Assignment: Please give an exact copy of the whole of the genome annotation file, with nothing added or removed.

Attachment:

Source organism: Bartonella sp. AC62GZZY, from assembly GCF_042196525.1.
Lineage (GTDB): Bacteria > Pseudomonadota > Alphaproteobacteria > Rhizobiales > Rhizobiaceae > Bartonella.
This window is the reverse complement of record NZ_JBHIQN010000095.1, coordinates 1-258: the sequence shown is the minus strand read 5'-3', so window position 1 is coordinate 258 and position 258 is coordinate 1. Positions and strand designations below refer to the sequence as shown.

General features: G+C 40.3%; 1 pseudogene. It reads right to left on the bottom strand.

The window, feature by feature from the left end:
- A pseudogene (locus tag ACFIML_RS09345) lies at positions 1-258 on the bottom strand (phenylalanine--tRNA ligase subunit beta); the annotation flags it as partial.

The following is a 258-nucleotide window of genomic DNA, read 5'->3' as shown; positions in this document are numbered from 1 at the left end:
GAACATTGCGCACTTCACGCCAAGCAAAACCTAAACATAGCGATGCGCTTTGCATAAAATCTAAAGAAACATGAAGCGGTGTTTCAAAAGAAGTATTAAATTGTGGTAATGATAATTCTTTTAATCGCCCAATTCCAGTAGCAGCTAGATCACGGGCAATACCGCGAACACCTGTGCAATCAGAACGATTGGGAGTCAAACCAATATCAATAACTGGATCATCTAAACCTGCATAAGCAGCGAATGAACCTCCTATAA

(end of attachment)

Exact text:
Source organism: Bartonella sp. AC62GZZY, from assembly GCF_042196525.1.
Lineage (GTDB): Bacteria > Pseudomonadota > Alphaproteobacteria > Rhizobiales > Rhizobiaceae > Bartonella.
This window is the reverse complement of record NZ_JBHIQN010000095.1, coordinates 1-258: the sequence shown is the minus strand read 5'-3', so window position 1 is coordinate 258 and position 258 is coordinate 1. Positions and strand designations below refer to the sequence as shown.

General features: G+C 40.3%; 1 pseudogene. It reads right to left on the bottom strand.

The window, feature by feature from the left end:
- A pseudogene (locus tag ACFIML_RS09345) lies at positions 1-258 on the bottom strand (phenylalanine--tRNA ligase subunit beta); the annotation flags it as partial.

The following is a 258-nucleotide window of genomic DNA, read 5'->3' as shown; positions in this document are numbered from 1 at the left end:
GAACATTGCGCACTTCACGCCAAGCAAAACCTAAACATAGCGATGCGCTTTGCATAAAATCTAAAGAAACATGAAGCGGTGTTTCAAAAGAAGTATTAAATTGTGGTAATGATAATTCTTTTAATCGCCCAATTCCAGTAGCAGCTAGATCACGGGCAATACCGCGAACACCTGTGCAATCAGAACGATTGGGAGTCAAACCAATATCAATAACTGGATCATCTAAACCTGCATAAGCAGCGAATGAACCTCCTATAA